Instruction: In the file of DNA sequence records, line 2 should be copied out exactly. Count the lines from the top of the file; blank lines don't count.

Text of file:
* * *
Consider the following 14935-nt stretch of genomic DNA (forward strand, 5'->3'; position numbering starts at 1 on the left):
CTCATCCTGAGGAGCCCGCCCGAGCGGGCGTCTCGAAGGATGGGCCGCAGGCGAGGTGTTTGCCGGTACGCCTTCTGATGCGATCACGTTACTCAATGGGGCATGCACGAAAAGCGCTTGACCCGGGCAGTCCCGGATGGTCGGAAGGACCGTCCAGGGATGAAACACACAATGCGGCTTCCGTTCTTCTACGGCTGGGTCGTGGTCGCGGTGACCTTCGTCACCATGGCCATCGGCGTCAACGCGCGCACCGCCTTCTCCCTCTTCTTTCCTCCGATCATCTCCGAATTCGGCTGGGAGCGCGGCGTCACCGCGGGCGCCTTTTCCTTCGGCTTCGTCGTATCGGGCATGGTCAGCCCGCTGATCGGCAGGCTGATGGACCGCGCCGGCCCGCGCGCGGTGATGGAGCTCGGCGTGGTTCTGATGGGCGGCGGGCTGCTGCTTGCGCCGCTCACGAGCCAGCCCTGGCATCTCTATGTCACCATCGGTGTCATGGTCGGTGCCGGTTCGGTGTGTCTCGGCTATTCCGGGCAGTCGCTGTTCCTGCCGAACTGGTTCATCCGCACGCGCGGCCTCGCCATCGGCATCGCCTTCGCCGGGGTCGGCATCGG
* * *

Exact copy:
CTCATCCTGAGGAGCCCGCCCGAGCGGGCGTCTCGAAGGATGGGCCGCAGGCGAGGTGTTTGCCGGTACGCCTTCTGATGCGATCACGTTACTCAATGGGGCATGCACGAAAAGCGCTTGACCCGGGCAGTCCCGGATGGTCGGAAGGACCGTCCAGGGATGAAACACACAATGCGGCTTCCGTTCTTCTACGGCTGGGTCGTGGTCGCGGTGACCTTCGTCACCATGGCCATCGGCGTCAACGCGCGCACCGCCTTCTCCCTCTTCTTTCCTCCGATCATCTCCGAATTCGGCTGGGAGCGCGGCGTCACCGCGGGCGCCTTTTCCTTCGGCTTCGTCGTATCGGGCATGGTCAGCCCGCTGATCGGCAGGCTGATGGACCGCGCCGGCCCGCGCGCGGTGATGGAGCTCGGCGTGGTTCTGATGGGCGGCGGGCTGCTGCTTGCGCCGCTCACGAGCCAGCCCTGGCATCTCTATGTCACCATCGGTGTCATGGTCGGTGCCGGTTCGGTGTGTCTCGGCTATTCCGGGCAGTCGCTGTTCCTGCCGAACTGGTTCATCCGCACGCGCGGCCTCGCCATCGGCATCGCCTTCGCCGGGGTCGGCATCGG